Friday, February 24, 2006

Time out of mind

BBC News (article)

Mr Eagleman came up with a cunning device: the "perceptual chronometer", a wristwatch-like device which flicked blindingly fast between two LED screens.

Normally the flicker would be so fast Jesse could only see a blur. But if time slowed down for him, he might be able to discern the two different screens and read a random number on one of them.

"There's no way to fake this test," says Dr Eagleman, "because if time is not running more slowly, they can't see the sequence."

All Jesse had to do was jump, and read. As he ascended the 33ft metal cage no-one seemed to believe this curious experiment might work.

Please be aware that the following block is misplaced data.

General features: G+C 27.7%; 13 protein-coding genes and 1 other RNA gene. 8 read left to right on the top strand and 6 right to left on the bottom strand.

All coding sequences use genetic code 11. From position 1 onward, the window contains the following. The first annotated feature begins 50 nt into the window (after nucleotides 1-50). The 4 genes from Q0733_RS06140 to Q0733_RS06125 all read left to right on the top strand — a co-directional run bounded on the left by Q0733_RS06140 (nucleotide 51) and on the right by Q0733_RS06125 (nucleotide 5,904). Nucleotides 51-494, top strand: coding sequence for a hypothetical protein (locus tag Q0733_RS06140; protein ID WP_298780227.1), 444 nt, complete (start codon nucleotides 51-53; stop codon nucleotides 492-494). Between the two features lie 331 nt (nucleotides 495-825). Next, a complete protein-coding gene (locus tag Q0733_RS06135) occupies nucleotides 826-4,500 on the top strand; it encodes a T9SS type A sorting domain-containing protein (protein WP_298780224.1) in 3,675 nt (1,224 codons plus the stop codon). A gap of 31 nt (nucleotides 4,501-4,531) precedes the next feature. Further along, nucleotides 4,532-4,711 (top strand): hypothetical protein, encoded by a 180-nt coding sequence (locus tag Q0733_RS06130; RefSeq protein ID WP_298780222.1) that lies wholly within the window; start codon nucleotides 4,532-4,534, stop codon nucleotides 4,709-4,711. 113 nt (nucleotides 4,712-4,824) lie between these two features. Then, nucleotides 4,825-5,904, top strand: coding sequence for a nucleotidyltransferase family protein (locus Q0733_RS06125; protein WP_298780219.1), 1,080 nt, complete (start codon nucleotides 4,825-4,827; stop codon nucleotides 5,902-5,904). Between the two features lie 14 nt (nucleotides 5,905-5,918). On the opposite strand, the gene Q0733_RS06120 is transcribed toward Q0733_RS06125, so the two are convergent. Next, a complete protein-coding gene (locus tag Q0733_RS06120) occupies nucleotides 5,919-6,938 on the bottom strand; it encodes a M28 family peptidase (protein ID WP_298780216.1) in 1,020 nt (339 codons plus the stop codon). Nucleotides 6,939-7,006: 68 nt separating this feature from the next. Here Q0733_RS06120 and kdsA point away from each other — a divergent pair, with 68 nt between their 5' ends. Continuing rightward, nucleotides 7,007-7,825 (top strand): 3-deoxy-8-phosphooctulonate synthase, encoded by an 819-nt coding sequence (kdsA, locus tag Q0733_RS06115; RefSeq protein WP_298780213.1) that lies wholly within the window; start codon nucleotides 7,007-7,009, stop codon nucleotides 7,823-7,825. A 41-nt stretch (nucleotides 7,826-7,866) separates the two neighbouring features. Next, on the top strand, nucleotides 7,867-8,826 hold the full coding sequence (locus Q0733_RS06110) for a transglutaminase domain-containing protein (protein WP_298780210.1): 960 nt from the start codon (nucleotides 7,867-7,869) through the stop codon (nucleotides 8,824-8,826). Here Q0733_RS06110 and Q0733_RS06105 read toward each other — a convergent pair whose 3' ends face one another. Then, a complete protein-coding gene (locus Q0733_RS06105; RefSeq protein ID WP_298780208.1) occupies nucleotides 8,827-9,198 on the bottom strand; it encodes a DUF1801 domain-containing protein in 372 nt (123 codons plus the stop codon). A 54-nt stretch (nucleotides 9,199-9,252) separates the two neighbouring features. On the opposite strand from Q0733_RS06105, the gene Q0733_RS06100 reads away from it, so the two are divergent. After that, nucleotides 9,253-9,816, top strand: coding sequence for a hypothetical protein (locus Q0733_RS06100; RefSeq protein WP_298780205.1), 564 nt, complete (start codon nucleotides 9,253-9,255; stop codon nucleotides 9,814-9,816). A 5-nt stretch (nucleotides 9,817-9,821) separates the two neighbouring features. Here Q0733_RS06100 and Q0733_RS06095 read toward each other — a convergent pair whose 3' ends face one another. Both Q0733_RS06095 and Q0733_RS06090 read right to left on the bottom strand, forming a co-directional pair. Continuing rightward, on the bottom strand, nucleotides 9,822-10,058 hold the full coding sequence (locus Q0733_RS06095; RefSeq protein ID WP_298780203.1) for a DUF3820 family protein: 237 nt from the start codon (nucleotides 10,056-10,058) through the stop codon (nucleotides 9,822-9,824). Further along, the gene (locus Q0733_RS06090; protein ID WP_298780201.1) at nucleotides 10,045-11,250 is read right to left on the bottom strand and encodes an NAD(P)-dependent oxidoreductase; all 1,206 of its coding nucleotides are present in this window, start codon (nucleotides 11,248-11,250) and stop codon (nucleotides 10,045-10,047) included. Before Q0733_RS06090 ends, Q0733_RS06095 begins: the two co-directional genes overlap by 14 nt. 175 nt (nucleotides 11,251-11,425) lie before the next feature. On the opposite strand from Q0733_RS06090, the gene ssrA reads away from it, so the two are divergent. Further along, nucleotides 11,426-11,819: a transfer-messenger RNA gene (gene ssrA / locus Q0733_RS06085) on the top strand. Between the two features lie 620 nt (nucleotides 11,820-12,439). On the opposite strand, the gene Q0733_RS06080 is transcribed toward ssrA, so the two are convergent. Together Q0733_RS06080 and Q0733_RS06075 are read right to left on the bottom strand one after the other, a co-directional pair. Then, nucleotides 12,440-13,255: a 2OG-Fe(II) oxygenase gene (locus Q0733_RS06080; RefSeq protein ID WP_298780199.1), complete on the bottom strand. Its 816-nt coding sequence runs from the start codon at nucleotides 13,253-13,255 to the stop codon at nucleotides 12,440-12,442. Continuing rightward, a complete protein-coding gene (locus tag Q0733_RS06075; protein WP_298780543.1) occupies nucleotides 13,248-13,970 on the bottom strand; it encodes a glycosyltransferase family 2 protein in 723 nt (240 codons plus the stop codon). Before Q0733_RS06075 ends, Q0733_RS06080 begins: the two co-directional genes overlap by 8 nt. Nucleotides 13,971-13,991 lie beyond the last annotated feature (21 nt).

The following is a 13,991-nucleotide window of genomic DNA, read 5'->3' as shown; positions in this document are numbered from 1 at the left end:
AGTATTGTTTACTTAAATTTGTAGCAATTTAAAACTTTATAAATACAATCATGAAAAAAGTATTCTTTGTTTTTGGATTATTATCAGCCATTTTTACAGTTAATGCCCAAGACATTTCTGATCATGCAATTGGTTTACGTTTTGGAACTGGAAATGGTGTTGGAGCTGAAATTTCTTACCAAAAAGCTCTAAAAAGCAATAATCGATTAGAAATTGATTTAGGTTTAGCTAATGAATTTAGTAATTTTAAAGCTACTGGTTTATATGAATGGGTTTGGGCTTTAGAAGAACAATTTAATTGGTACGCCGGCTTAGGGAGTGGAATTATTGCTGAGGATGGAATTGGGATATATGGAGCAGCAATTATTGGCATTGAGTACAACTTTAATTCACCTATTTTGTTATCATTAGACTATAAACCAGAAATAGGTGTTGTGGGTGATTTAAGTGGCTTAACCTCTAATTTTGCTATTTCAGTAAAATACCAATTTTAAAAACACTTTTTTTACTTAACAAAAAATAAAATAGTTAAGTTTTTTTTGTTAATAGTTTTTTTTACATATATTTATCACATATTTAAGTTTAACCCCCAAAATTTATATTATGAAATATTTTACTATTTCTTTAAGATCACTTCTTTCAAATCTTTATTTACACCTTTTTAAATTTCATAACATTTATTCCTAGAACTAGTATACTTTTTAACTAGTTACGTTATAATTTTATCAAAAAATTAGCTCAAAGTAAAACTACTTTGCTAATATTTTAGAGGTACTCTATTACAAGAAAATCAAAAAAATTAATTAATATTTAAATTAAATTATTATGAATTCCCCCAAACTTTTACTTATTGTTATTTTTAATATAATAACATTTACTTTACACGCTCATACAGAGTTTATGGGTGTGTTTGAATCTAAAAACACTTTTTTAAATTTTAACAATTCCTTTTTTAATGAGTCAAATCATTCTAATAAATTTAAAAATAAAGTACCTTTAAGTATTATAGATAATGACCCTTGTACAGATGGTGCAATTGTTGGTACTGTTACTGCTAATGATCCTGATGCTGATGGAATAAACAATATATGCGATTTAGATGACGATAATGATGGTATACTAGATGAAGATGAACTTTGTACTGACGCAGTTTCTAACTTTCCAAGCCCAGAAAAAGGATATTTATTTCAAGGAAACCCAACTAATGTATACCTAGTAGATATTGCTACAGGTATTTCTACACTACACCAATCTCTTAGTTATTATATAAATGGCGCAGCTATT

When Jesse landed, he noted he had seen "98". Dr Eagleman checked. In fact the number was 96. Not quite spot-on, but the two numbers look very similar on a digital screen.

Further jumps got similar results - all suggesting that time did seem to slow down for Jesse during the jump.

So time actually does slow down or speed up based on what you are doing. This is very interesting, because when I was in a car wreck it seems like I have about 10 seconds of memory, but I know it lasted maybe half a second. And now I know that time actually did last for that long.
Also, some times before I get a good chance on scoring a goal in hockey time slows down, so maybe the greatest sports players aren't the ones with the best physical abilities, but the ones that are able to slow time down the most during important events.
Do you have any other cases of time slowing down?


The Math Ninja said...

I don't know. I just think it sounds kind of crazy. Jumping makes time slow down? Seems odd.

Anonymous said...

Reading the book "The Elegant Universe" explains why this happens quite well though it is still a little difficult to understand.